Princess Adejoke Somoye, convener of the Gbagede Ewa Ede Foundation, revealed the foundation’s intention to create an empowerment effort dubbed the Adire Textile Training and Exhibition (ATTE 2021) in order to boost Nigeria’s foreign exchange revenues.
ATTE 2021, which aims to provide specialised training in Adire making to 2,000 interested participants, is one of the foundation’s suggested events to honour its tenth year of promoting Yoruba society’s aesthetics, cultures, norms, and tradition.
Somoye, convener of the Gbagede Ewa Ede Foundation, announced the idea during a recent news conference held at the Daktad Hotel in Abeokuta, Ogun State.
She stated, speaking on behalf of the foundation,
“It has become very necessary for us (Yoruba indigenes) to further reshape the fashion world with our very unique cultural identity, knowing fully well that the culture of our dear nation stands as multi-ethnic and gives a lot of value to different types of arts; which primarily include ivory carving, grass weaving, wood carving, leather and calabash, pottery, painting, glass and metal works, and cloth weaving (textile). Among all these forms of arts, Adire, which is common among the people of Egbaland in our dear Ogun State is undoubtedly the most reflective of its cultural origin.
“No doubt, Abeokuta is said to be the capital of the Egba nation and the Adire industry in Nigeria. The Yoruba label Adire (meaning tie and dye) has now included a variety of hand-dyed textiles using wax-resist batik methods to produce patterned cloth in a dazzling array of dye tints and hues. Whether created by old processes or new innovations, adire today continues to face fashion challenges even as China now engages in its production en masse at subsidised price even in our nation’s market. However, the locally made Adire still remains an alternative to machine prints, hence it is high time government provided support fund to this industry to boost its production and further make it thrive beyond the shores of the nation.”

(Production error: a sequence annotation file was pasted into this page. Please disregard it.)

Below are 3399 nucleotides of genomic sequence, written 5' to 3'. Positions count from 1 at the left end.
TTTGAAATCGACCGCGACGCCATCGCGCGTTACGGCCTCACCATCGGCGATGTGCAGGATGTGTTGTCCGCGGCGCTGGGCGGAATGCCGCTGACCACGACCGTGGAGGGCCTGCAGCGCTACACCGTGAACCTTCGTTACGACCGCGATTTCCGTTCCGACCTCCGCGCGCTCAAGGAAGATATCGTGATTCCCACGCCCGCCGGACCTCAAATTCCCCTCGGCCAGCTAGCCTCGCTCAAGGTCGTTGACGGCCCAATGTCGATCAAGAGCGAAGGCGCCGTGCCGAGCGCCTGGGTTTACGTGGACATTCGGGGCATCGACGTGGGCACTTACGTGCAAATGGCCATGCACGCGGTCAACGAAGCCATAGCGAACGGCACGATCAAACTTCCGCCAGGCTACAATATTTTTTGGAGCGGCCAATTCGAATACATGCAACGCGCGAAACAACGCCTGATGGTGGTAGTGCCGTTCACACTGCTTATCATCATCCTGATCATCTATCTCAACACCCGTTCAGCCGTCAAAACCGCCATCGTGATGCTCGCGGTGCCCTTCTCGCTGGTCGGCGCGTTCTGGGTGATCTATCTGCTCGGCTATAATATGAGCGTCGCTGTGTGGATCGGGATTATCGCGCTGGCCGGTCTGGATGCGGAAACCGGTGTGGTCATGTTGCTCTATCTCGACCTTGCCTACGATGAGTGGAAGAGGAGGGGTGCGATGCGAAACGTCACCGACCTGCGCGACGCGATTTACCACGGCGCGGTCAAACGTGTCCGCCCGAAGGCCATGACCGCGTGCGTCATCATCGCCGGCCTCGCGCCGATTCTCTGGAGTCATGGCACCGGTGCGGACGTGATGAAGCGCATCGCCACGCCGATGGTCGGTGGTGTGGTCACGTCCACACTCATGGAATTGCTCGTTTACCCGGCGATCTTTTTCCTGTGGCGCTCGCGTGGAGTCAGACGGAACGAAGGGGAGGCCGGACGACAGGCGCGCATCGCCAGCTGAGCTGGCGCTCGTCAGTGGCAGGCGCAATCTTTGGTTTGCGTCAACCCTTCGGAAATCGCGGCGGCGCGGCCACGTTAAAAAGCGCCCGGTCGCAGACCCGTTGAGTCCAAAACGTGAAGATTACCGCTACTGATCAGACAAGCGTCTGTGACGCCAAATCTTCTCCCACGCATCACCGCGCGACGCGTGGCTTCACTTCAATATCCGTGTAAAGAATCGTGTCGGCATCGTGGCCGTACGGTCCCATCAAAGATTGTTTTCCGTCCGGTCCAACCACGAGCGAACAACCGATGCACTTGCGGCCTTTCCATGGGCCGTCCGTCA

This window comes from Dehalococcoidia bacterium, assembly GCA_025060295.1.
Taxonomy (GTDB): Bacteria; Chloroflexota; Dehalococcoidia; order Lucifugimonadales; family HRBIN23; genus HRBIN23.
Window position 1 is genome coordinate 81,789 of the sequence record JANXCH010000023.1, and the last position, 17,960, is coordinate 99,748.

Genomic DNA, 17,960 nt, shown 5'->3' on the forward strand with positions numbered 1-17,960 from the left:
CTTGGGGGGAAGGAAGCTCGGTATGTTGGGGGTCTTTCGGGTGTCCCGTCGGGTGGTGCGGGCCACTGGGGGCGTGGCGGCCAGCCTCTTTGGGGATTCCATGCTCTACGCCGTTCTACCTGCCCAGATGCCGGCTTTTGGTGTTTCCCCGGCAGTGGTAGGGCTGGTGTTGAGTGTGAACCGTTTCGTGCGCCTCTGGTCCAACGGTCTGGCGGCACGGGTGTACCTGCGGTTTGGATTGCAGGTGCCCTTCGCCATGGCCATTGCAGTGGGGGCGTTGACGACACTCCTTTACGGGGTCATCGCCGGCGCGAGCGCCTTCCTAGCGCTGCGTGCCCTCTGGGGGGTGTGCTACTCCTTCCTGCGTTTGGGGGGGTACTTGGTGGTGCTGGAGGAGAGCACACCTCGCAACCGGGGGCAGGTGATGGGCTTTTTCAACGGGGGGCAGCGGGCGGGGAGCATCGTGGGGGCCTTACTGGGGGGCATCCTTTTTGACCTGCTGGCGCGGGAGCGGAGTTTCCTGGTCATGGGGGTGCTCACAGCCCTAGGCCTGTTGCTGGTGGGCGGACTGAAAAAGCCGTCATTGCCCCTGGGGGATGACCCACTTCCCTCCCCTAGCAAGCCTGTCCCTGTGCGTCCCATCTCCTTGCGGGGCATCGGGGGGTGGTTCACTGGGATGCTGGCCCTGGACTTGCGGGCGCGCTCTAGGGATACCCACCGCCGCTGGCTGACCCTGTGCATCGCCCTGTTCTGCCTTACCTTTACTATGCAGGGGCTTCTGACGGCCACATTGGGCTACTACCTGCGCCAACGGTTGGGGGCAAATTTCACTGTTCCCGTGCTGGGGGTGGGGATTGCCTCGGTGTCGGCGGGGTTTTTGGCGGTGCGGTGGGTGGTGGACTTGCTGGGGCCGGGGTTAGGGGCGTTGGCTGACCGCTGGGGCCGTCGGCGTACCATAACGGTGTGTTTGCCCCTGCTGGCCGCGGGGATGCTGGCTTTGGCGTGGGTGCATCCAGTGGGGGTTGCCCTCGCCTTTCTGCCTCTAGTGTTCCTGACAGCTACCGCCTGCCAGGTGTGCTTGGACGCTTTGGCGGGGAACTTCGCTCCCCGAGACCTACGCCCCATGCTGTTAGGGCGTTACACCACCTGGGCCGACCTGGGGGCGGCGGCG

Further, she noted that while the textile attracts to a large number of fashion-conscious individuals in Yorubaland, Nigeria, and globally, it has evolved into a trademark that is employed in a variety of ways to achieve a balance between traditional and modern fashion.
Somoye explained the purpose of ATTE 2021
“It is worthy of note that in recent years, there have been conscious efforts to encourage export and spread the local fabrics to different parts of Africa and beyond as various styles of the fabric have been exported to markets in the United States, United Kingdom, Asia, and international airports around the world where Adire is sold at premium prices.
“How feasible is it to bring in residents of the Gateway State, particularly women entrepreneur to become major beneficiaries of this booming market? Research and records carefully studied by our Foundation (Gbagede Ewaede) has shown that women producing Adire are not only creating a livelihood for themselves and their families, but are helping in their own way to boost Nigeria’s foreign exchange earnings as their products are patronised well beyond Nigeria’s shores in addition to boosting the nation’s forex earnings by diversifying its revenue base to hedge the economy against the instability of the oil market.”